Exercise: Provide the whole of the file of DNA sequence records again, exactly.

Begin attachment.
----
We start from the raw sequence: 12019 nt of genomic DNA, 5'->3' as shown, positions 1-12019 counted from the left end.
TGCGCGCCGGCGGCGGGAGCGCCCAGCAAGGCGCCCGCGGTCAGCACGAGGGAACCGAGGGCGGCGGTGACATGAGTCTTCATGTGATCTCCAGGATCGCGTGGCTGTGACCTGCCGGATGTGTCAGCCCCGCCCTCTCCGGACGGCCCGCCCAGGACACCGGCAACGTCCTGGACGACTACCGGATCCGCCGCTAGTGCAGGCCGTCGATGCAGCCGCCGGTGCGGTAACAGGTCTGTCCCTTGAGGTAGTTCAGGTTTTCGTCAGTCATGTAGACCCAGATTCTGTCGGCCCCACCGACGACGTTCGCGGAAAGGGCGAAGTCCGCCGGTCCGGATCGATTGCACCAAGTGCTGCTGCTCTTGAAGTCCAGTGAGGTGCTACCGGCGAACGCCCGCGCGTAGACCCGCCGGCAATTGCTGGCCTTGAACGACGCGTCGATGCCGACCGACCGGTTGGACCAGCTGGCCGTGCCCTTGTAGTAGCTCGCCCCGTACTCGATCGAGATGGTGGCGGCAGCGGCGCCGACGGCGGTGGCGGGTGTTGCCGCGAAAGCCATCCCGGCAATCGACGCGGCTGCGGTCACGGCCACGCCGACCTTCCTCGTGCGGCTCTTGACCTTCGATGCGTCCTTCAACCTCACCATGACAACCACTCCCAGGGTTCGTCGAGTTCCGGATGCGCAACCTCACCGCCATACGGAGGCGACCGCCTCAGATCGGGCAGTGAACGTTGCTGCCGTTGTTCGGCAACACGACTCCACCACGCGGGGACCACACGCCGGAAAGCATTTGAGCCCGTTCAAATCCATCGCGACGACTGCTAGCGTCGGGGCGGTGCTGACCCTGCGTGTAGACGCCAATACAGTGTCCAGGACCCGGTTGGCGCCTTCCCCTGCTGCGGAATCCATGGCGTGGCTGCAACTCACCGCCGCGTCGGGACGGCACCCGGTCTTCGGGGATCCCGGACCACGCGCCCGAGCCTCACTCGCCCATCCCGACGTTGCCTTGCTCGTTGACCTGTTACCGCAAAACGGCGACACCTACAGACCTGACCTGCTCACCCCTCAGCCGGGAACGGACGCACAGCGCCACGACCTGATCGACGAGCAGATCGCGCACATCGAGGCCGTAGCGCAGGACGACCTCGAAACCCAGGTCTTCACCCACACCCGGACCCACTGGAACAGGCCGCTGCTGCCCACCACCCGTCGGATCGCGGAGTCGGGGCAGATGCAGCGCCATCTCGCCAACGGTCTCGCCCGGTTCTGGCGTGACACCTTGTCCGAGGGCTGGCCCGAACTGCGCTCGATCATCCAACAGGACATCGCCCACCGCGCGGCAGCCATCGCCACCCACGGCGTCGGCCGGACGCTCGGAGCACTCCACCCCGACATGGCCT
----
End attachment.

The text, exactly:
We start from the raw sequence: 12019 nt of genomic DNA, 5'->3' as shown, positions 1-12019 counted from the left end.
TGCGCGCCGGCGGCGGGAGCGCCCAGCAAGGCGCCCGCGGTCAGCACGAGGGAACCGAGGGCGGCGGTGACATGAGTCTTCATGTGATCTCCAGGATCGCGTGGCTGTGACCTGCCGGATGTGTCAGCCCCGCCCTCTCCGGACGGCCCGCCCAGGACACCGGCAACGTCCTGGACGACTACCGGATCCGCCGCTAGTGCAGGCCGTCGATGCAGCCGCCGGTGCGGTAACAGGTCTGTCCCTTGAGGTAGTTCAGGTTTTCGTCAGTCATGTAGACCCAGATTCTGTCGGCCCCACCGACGACGTTCGCGGAAAGGGCGAAGTCCGCCGGTCCGGATCGATTGCACCAAGTGCTGCTGCTCTTGAAGTCCAGTGAGGTGCTACCGGCGAACGCCCGCGCGTAGACCCGCCGGCAATTGCTGGCCTTGAACGACGCGTCGATGCCGACCGACCGGTTGGACCAGCTGGCCGTGCCCTTGTAGTAGCTCGCCCCGTACTCGATCGAGATGGTGGCGGCAGCGGCGCCGACGGCGGTGGCGGGTGTTGCCGCGAAAGCCATCCCGGCAATCGACGCGGCTGCGGTCACGGCCACGCCGACCTTCCTCGTGCGGCTCTTGACCTTCGATGCGTCCTTCAACCTCACCATGACAACCACTCCCAGGGTTCGTCGAGTTCCGGATGCGCAACCTCACCGCCATACGGAGGCGACCGCCTCAGATCGGGCAGTGAACGTTGCTGCCGTTGTTCGGCAACACGACTCCACCACGCGGGGACCACACGCCGGAAAGCATTTGAGCCCGTTCAAATCCATCGCGACGACTGCTAGCGTCGGGGCGGTGCTGACCCTGCGTGTAGACGCCAATACAGTGTCCAGGACCCGGTTGGCGCCTTCCCCTGCTGCGGAATCCATGGCGTGGCTGCAACTCACCGCCGCGTCGGGACGGCACCCGGTCTTCGGGGATCCCGGACCACGCGCCCGAGCCTCACTCGCCCATCCCGACGTTGCCTTGCTCGTTGACCTGTTACCGCAAAACGGCGACACCTACAGACCTGACCTGCTCACCCCTCAGCCGGGAACGGACGCACAGCGCCACGACCTGATCGACGAGCAGATCGCGCACATCGAGGCCGTAGCGCAGGACGACCTCGAAACCCAGGTCTTCACCCACACCCGGACCCACTGGAACAGGCCGCTGCTGCCCACCACCCGTCGGATCGCGGAGTCGGGGCAGATGCAGCGCCATCTCGCCAACGGTCTCGCCCGGTTCTGGCGTGACACCTTGTCCGAGGGCTGGCCCGAACTGCGCTCGATCATCCAACAGGACATCGCCCACCGCGCGGCAGCCATCGCCACCCACGGCGTCGGCCGGACGCTCGGAGCACTCCACCCCGACATGGCCT